James Ross Kiefer,
Saturday evening saw pensive musical acts Why? and Open Mike Eagle perform at Cat’s Cradle in Carrboro, North Carolina. Fans eager to see the ever shifting genres of band leader Jonathan Avram “Yoni” Wolf, or Yoni Wolf, lined the walls of the venue.
Opening the show was L.A. rapper Open Mike Eagle. Stylistically meeting at a halfway point between the impressive narrative style of R. Kelly, and the production values of Danny Brown/Run The Jewels, Mike presents a socially conscious figure unafraid to comment on things such as subsidized housing, wedding invitations and everyday heroes – all with a playful delivery.
Mike’s latest album, “Brick Body Kids Still Daydream,” focuses on the the Robert Taylor Homes, a housing project in South Chicago that was demolished a decade ago. In the wake of families being displaced and lives disrupted, Mke paints a melancholic ode to life in the projects.
Displaying his more more introspective side, Mike started his set with “Big Pretty Bridges (3 Days off in Albuquerque)” and “Raps For When It’s Just You & The Abyss.” Early on Mike showed his propensity to stutter the drum pad, muting the backing track for poetic effect. “Daydreaming In The Projects” takes on a nostalgic perspective as he recounts youth growing up around Robert Taylor Homes.
Surprisingly, Mike shared his one his true talents outside of music: giving advice. He prompted the crowd for issues and gave a few rather short answers, most memorably was “you should get a better job.”
Mike closed his set on “The Processional (The Funeral March),” a fitting song about nuclear war and parties ending, and “Ziggy Starfish”, a song that alludes to Mike being Batman. Concertgoer Dion Evans said, “Honestly, part of it is just the fact that his (Open Mike Eagle) style of rapping has always appealed to me in so many different ways.” Dion mentioned an emotional pull the the rapper, saying “being able to dissect and listen to each and everyone of the lyrics that he sings, even if it doesn’t correlate to my life I can still empathize a lot of the things he sings about. I’m able to put myself in his songs.”
Why? Took the stage with a surplus of lights, keyboards, drumpads and synthesizers. Touring in support of their newest record, “Moh Lhean” dropped in March of 2017 off the Joyful Noise label, and has received positive review from both Pitchfork and Spill Magazine. The titular Cincinnati songwriter and rapper Yoni Wolf is joined by Doug McDiarmid on bass and keyboards, Matt Meldon on guitar and his older brother Josiah on drums. “Moh Lhean” not only marks the first record from Why? since 2013, but it’s also continues the Yoni’s departure from a rap/hip-hop aesthetic into that of a more buoyant indie style. The album could be called anything but “hard.” The majority of “Moh Lhean” has that lush, borderline orchestral composition that Why? has been cranking out since “Mumps, etc.,” which to some fans may feel like a return to form, but could also be categorized as a rehash.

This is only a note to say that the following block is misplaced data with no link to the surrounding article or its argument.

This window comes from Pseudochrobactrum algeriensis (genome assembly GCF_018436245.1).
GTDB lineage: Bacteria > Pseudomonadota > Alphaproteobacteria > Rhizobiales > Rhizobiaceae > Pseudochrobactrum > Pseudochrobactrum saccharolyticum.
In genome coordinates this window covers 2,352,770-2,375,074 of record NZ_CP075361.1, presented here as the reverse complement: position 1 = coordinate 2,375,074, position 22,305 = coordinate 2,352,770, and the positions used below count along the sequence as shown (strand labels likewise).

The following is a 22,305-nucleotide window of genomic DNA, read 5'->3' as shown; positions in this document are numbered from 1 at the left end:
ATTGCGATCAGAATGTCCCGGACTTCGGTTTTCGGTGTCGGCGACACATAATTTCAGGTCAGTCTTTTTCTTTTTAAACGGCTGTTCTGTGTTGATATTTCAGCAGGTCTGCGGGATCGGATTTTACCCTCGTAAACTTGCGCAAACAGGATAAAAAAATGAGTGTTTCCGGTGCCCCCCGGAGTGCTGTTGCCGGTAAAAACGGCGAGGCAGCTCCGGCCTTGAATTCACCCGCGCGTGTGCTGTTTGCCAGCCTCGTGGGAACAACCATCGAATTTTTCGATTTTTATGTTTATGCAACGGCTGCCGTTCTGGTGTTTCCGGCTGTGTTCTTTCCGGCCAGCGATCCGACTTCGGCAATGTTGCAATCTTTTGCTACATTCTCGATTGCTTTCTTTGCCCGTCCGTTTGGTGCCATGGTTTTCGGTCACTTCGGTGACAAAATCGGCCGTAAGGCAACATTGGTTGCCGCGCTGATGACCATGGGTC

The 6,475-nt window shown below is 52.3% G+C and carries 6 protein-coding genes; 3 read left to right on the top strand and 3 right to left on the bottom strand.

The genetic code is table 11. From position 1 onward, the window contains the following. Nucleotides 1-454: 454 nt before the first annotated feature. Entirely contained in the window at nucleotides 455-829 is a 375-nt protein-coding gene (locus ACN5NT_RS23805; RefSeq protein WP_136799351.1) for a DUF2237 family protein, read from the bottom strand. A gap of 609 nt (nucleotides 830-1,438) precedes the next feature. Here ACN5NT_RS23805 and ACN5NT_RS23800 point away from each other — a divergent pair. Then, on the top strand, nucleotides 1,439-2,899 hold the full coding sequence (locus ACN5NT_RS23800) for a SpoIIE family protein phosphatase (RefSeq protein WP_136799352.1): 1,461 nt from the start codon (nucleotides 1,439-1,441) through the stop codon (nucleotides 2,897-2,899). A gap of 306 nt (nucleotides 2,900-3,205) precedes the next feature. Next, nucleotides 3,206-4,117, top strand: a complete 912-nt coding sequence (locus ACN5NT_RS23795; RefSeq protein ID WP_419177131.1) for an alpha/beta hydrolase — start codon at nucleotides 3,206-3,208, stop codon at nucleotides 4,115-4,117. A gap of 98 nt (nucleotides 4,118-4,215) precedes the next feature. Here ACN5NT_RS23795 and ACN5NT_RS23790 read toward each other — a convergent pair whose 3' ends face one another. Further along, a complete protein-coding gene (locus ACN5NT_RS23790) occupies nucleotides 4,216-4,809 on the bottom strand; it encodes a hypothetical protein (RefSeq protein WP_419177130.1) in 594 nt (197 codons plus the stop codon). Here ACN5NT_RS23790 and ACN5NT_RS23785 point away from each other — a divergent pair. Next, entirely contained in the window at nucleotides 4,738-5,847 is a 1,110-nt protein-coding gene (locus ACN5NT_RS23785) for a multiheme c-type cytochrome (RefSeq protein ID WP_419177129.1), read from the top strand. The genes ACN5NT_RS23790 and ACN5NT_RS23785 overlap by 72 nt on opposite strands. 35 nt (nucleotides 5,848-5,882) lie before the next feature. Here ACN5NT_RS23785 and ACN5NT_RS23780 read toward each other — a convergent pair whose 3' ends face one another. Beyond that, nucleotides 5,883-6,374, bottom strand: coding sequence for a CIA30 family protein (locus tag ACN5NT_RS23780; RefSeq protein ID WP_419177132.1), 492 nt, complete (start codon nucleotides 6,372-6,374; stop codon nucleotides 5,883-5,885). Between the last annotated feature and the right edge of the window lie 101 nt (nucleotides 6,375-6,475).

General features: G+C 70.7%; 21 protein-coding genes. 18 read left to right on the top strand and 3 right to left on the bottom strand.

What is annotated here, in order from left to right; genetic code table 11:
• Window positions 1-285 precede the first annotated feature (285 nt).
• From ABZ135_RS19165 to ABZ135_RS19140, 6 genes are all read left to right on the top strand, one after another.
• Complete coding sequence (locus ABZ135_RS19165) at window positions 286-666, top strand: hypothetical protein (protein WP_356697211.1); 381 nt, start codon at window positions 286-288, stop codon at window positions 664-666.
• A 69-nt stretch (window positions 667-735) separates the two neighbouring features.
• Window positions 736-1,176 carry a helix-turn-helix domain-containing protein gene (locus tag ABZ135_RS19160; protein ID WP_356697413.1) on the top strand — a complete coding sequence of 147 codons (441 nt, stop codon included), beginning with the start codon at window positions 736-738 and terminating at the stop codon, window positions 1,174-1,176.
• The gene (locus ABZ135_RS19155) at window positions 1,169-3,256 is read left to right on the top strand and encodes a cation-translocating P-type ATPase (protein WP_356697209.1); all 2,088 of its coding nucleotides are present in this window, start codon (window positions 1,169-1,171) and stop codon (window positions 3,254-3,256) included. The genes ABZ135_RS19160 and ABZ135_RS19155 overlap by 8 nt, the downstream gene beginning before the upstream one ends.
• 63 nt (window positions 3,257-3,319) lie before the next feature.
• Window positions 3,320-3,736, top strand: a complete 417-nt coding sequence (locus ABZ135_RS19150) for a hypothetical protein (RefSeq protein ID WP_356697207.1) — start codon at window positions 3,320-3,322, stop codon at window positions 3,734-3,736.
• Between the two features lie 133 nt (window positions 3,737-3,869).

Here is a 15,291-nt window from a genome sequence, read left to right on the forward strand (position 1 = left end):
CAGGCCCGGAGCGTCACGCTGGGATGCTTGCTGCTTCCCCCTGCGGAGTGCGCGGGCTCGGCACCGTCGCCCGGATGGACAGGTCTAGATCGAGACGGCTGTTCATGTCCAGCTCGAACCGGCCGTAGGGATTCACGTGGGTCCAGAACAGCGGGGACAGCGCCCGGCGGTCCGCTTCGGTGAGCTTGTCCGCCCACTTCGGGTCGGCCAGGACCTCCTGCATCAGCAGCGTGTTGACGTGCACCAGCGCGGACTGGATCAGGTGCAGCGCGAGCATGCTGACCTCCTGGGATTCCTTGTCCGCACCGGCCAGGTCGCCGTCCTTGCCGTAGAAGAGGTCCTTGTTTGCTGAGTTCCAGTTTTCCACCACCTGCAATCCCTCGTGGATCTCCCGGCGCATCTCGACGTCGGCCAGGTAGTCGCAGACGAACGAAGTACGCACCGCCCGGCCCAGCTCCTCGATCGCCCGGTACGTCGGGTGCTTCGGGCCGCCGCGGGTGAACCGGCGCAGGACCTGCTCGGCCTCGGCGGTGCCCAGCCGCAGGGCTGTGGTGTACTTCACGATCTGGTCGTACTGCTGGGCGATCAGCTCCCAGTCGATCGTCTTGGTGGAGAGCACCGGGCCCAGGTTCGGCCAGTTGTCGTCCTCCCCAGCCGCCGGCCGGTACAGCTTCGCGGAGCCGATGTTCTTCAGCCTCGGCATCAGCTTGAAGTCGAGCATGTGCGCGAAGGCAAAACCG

Live Why? is a bit of an apathetic sight, relying on lighting design to suffice for stage presence. The entire band was surrounded by walls keyboards and synthesizers, all except for Yoni remained stagnant during the show. Songs like “Proactive Evolution” and “George Washington” offered a few brief moments of livelihood in a performance that felt more like a stroll through a museum exhibit than a concert. The highlight of the set was crowd favorite “The Vowels Pt. 2,” which featured Yoni on bass, gripping the crowd with a nearly anthemic chorus.
The band offered a tinder reprisal of an encore, doing acoustic versions of “Fatalist Palmistry” and “Yo Yo Bye Bye.” An intimate closing to only a semi-memorable evening.
Carrboro resident Paige Hines and long time Why? fan enjoyed the perfomrance. She said, “I really liked the opener, Open Mike Eagle, he was really upbeat, his lyrics were really personal, his voice was lovely and he was really fun. I’ve been listening to Why? for a long time and it was great to finally see them live, so yeah, it was a good show.
More information and upcoming shows can be found at the Cat’s Cradles website, catscradle.com.